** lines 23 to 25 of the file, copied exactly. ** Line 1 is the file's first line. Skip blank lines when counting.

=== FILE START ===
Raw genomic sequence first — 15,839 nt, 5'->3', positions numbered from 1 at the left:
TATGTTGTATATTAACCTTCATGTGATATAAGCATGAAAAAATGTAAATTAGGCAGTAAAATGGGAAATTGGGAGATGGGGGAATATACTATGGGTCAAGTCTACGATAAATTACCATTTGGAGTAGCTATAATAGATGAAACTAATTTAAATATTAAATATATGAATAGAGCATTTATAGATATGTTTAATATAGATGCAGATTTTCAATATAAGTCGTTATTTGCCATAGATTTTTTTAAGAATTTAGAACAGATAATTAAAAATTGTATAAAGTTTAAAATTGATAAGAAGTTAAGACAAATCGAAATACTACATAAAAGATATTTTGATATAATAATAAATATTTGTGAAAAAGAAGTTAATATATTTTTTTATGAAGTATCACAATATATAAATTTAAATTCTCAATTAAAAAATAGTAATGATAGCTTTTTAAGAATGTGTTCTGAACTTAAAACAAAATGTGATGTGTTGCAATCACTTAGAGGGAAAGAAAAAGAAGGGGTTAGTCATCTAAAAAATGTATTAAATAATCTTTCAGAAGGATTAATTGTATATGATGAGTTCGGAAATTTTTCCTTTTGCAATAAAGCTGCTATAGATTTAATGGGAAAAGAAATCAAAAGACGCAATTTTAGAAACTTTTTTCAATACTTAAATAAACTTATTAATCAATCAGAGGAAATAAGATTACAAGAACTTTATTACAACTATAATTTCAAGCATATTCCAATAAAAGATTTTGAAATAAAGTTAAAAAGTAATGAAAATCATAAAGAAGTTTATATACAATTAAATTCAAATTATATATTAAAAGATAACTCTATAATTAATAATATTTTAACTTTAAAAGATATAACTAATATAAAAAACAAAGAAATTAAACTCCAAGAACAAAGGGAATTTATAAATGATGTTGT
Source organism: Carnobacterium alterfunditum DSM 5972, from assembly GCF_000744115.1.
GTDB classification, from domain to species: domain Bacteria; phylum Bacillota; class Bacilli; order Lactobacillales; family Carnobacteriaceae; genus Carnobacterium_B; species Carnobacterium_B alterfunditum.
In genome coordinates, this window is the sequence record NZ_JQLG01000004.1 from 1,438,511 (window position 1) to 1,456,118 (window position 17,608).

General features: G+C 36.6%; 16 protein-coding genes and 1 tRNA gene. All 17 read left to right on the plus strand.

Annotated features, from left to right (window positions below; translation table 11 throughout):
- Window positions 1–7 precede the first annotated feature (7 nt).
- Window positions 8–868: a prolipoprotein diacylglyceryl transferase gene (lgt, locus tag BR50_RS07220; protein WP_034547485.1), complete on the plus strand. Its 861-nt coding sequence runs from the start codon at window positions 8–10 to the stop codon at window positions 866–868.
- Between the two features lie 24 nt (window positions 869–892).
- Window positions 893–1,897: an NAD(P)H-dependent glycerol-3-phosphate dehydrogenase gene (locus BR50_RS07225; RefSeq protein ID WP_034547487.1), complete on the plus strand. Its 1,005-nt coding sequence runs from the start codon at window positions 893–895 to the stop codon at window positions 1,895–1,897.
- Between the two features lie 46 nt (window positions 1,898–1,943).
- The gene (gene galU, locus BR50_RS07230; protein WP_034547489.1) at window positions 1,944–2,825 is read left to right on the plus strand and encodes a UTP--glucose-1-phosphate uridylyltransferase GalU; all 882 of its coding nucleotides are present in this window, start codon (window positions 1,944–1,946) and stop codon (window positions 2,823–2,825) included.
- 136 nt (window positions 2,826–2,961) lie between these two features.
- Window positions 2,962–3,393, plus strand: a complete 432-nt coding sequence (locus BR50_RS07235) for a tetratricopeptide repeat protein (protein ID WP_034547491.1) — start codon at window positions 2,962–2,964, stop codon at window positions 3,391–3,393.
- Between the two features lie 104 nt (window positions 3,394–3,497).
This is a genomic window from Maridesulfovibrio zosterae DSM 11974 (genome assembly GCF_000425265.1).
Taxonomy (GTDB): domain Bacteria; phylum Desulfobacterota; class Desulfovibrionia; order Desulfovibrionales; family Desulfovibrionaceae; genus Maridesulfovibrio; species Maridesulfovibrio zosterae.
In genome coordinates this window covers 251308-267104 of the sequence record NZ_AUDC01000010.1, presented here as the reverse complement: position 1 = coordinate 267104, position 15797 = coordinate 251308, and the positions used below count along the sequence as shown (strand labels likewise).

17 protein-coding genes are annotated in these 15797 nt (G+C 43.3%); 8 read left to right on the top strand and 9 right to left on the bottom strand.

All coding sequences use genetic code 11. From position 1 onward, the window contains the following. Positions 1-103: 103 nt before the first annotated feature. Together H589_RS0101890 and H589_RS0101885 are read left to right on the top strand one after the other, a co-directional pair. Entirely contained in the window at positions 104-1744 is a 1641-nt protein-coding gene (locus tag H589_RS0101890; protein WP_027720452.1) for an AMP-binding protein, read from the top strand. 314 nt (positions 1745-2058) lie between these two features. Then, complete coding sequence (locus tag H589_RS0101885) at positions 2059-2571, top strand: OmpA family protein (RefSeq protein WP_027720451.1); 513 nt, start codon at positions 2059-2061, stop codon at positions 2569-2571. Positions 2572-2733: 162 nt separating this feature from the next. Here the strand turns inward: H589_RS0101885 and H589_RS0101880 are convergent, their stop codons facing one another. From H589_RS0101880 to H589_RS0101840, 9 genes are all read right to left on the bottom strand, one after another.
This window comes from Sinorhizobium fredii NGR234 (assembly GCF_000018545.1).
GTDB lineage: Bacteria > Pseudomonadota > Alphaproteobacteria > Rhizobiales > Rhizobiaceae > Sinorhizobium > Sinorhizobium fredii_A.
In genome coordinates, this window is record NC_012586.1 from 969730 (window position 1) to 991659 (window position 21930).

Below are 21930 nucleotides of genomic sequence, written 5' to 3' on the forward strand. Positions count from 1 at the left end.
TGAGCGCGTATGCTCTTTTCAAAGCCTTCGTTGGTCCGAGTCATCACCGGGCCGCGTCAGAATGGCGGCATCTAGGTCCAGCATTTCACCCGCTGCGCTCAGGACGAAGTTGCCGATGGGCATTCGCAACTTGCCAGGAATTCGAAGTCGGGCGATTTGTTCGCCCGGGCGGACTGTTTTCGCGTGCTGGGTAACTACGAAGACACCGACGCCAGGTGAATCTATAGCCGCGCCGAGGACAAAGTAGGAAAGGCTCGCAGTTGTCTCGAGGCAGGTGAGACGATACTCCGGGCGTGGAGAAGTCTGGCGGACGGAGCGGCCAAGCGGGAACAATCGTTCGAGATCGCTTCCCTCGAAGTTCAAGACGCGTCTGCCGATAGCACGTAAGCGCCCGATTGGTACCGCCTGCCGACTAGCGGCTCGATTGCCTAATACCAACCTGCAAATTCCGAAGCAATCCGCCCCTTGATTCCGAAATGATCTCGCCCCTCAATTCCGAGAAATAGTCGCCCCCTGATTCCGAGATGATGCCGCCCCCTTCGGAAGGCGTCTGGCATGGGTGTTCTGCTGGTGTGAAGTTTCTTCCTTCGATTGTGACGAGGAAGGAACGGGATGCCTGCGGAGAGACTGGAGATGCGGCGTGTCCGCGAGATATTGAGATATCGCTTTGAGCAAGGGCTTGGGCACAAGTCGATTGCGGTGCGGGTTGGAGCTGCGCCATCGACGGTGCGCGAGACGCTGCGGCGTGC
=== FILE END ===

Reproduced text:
GTDB lineage: Bacteria > Pseudomonadota > Alphaproteobacteria > Rhizobiales > Rhizobiaceae > Sinorhizobium > Sinorhizobium fredii_A.
In genome coordinates, this window is record NC_012586.1 from 969730 (window position 1) to 991659 (window position 21930).

Below are 21930 nucleotides of genomic sequence, written 5' to 3' on the forward strand. Positions count from 1 at the left end.